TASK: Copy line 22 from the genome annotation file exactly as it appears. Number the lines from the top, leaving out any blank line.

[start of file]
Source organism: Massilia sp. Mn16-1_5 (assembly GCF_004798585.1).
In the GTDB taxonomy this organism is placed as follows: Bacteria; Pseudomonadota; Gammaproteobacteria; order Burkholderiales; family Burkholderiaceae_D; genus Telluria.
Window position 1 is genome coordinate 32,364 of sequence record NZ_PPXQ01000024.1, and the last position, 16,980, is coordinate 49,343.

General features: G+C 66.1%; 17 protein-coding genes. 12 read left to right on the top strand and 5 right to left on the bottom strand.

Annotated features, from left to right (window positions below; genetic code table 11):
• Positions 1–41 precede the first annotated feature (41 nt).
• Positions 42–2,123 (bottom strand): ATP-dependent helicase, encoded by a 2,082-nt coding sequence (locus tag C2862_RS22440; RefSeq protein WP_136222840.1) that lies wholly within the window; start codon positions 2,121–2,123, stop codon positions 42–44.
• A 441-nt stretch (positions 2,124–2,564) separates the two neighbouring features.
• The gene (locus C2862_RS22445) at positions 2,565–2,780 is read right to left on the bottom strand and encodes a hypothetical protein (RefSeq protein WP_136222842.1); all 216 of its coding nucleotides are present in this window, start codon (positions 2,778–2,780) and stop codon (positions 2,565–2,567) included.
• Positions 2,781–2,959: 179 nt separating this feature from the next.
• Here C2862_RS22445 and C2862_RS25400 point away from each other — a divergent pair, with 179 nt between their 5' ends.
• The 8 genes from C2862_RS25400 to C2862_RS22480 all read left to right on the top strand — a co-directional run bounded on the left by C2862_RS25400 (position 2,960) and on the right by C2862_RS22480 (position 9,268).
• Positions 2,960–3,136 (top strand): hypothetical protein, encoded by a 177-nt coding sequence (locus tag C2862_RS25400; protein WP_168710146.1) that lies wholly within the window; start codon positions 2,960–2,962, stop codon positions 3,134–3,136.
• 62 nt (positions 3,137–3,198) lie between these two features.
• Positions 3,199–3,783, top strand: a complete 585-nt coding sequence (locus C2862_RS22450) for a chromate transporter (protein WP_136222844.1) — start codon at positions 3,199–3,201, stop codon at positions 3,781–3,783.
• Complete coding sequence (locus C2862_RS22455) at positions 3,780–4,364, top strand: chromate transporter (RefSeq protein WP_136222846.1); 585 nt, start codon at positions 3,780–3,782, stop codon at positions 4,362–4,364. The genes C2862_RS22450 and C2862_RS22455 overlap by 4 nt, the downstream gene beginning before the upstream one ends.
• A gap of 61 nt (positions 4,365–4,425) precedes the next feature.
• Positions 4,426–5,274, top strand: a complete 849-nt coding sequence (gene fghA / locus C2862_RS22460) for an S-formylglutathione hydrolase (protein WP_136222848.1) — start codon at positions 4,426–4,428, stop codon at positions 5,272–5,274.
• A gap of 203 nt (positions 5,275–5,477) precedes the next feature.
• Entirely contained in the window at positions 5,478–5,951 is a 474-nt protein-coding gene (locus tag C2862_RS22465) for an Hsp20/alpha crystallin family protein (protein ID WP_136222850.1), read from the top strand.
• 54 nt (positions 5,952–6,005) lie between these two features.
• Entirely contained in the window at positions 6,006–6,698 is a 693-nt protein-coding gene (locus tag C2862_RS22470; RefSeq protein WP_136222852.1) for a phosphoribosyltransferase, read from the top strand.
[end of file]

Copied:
• Entirely contained in the window at positions 6,006–6,698 is a 693-nt protein-coding gene (locus tag C2862_RS22470; RefSeq protein WP_136222852.1) for a phosphoribosyltransferase, read from the top strand.